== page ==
Q&A: ASU Law professor discusses focus of major new report on criminal justice reform
The Sandra Day O’Connor College of Law at Arizona State University has published an in-depth new report titled “Reforming Criminal Justice.” The four-volume, 57-chapter publication, which was the culmination of a yearlong collaboration involving 150 of the nation’s foremost academics, was directed by Erik Luna, ASU Law Amelia D. Lewis Professor of Constitutional and Criminal Law, and made possible by a grant from the Charles Koch Foundation.
The report was unveiled Oct. 26 at a national summit in Washington, D.C., titled “Advancing Justice: An Agenda for Human Dignity and Public Safety.” Hosted by the Charles Koch Institute, the summit featured leading academics, members of law enforcement, community advocates, media figures and other influencers to discuss the most urgent priorities for criminal justice reform.
At the summit, Luna discussed the report and answered questions from Vikrant Reddy, a senior research fellow at the Charles Koch Institute.
Question: What is this project, exactly? I know it’s a book, but give me some more details. What’s the book about?
Answer: “Reforming Criminal Justice” is a four-volume report authored and reviewed by scores of leading scholars in criminal law and other disciplines.
The contributions to this report describe the need for reform in particular areas of American criminal justice and suggest policy recommendations to achieve such change.
In particular, the report seeks to make the relevant law and literature accessible to those who might use this information in discussing and implementing criminal justice reforms.
The report’s primary audience includes those groups and individuals who can effect change either directly or indirectly — like the attendees at today’s summit — but also the average citizen who happens to be interested in criminal justice reform.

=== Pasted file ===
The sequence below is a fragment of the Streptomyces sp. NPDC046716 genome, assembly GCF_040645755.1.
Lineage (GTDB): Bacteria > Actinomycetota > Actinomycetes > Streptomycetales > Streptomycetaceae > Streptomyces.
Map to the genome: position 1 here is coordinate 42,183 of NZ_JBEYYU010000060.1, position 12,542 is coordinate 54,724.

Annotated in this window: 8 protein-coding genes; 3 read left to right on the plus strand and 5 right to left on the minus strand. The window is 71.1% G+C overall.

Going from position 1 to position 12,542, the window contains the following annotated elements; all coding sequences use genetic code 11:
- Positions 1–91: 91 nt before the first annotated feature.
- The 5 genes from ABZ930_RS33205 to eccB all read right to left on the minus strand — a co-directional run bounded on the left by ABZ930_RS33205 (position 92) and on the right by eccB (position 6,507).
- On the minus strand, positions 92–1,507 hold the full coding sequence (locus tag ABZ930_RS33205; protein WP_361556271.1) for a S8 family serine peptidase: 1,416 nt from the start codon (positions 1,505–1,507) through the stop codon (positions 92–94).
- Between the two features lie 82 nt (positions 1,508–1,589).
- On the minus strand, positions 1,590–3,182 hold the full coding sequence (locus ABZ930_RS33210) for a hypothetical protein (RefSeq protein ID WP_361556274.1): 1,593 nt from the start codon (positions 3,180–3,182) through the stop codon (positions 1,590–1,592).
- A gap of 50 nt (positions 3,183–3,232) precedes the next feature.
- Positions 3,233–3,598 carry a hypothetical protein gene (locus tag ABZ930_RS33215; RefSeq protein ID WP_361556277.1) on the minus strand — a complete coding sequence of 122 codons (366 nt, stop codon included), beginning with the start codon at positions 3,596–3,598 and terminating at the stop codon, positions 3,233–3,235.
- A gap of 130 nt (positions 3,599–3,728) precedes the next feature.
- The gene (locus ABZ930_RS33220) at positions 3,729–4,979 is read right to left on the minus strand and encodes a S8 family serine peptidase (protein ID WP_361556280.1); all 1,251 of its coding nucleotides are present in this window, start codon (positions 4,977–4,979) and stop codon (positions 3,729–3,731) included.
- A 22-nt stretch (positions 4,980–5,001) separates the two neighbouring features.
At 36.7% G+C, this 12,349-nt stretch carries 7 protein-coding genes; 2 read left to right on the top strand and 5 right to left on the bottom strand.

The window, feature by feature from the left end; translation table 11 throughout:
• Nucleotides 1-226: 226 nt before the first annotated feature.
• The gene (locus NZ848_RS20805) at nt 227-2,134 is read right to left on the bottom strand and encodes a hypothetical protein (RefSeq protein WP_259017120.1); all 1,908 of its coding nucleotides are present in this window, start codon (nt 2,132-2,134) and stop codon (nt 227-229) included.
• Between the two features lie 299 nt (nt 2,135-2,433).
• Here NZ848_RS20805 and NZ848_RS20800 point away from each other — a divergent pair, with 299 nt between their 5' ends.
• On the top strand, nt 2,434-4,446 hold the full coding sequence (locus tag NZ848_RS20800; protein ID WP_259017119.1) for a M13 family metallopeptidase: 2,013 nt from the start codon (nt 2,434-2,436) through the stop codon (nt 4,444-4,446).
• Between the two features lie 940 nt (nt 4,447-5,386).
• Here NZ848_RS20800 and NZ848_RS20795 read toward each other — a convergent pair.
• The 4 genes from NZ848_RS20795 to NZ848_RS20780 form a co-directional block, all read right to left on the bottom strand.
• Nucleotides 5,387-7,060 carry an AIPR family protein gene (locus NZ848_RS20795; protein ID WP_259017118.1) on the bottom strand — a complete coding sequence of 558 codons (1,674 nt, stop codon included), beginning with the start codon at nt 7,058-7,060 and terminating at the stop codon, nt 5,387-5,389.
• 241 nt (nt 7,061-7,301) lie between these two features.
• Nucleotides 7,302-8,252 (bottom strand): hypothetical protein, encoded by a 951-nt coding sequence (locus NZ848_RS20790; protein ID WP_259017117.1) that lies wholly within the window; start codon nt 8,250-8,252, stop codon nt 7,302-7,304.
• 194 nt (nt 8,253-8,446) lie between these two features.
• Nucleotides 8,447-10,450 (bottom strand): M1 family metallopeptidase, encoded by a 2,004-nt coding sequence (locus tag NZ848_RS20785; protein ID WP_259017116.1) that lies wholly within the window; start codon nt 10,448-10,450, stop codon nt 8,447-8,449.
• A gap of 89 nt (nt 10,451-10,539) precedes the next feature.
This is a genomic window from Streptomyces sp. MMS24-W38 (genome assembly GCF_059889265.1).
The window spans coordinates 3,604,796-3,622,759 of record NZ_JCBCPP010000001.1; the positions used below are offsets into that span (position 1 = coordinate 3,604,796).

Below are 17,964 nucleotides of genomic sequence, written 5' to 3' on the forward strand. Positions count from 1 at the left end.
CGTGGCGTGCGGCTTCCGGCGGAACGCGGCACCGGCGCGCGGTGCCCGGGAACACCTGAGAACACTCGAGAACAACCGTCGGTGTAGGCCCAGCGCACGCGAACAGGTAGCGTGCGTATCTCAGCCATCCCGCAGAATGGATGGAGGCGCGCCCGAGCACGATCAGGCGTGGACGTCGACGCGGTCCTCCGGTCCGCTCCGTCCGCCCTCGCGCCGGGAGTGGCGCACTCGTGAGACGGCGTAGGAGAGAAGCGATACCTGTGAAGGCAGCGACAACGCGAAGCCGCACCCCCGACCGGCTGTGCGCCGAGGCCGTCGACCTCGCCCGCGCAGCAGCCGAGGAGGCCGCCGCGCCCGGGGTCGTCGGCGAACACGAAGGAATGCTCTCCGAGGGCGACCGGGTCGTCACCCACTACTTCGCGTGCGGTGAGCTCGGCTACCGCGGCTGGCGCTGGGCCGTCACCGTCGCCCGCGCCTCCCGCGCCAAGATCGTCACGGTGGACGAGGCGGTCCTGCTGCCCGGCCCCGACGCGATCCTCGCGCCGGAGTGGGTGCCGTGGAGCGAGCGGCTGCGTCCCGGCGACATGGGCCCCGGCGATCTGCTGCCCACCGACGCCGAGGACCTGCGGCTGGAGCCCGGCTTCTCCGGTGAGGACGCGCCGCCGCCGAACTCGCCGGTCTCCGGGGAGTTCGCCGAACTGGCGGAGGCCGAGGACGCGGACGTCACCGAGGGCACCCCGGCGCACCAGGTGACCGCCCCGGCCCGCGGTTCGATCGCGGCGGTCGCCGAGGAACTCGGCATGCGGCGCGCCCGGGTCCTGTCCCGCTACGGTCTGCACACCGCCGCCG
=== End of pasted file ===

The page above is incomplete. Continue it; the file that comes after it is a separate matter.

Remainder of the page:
The goal is to fortify reform efforts currently afoot in the United States with the research and analysis of respected academics.
In this way, the report hopes to increase the likelihood of success when worthwhile reforms are debated, put to a vote or otherwise considered for action, and implemented in a criminal justice system.
By connecting the world of academics with real-world policy and practice, it is hoped that the report will help bridge the wide gap between scholarship on the books and the reform of criminal justice on the ground.
Q: Are the authors all lawyers (just like the two of us), or have you recruited authors from other disciplines too?
A: Most definitely — the participants came from numerous disciplines: criminology and criminal justice, economics and statistics, sociology and social work, psychology and psychiatry, public administration and health policy, philosophy and political science, and so on.
To be sure, there are a lot of law professors involved, which is unsurprising given the endeavor — seeking to reform a system of law and legal policy.
But many of the legal scholars have PhDs in allied fields and are considered experts in disciplines besides law.
And you have to keep in mind that law is inherently parasitic — think of law and economics, for instance, and law and psychology — and law professors who specialize in criminal justice may be the most interdisciplinary of them all.
Q: Sometimes academics are used to only writing for each other. How are you ensuring that this book will have a wider audience and actually be useful in the policy-making community?
A: You’re absolutely right. Traditionally, academic authors have written to themselves — that is, to other criminal justice scholars — not to the public or even to policymakers, professionals, or policy analysts interested in criminal justice.
As a result, academic scholarship has tended to be inaccessible in the sense that it is dense, filled with jargon, and, as a general rule, painful to read and unfriendly to normal human beings. Oftentimes scholarly works are physically inaccessible as well, published by academic presses and journals and buried in libraries or hidden behind paywalls.
The report is specifically designed to counter this — it is intended to be accessible in the dual sense that it is readily available to everyone, through our dedicated website, and that the prose is not loaded with legalese or its nerdy cousin, academese.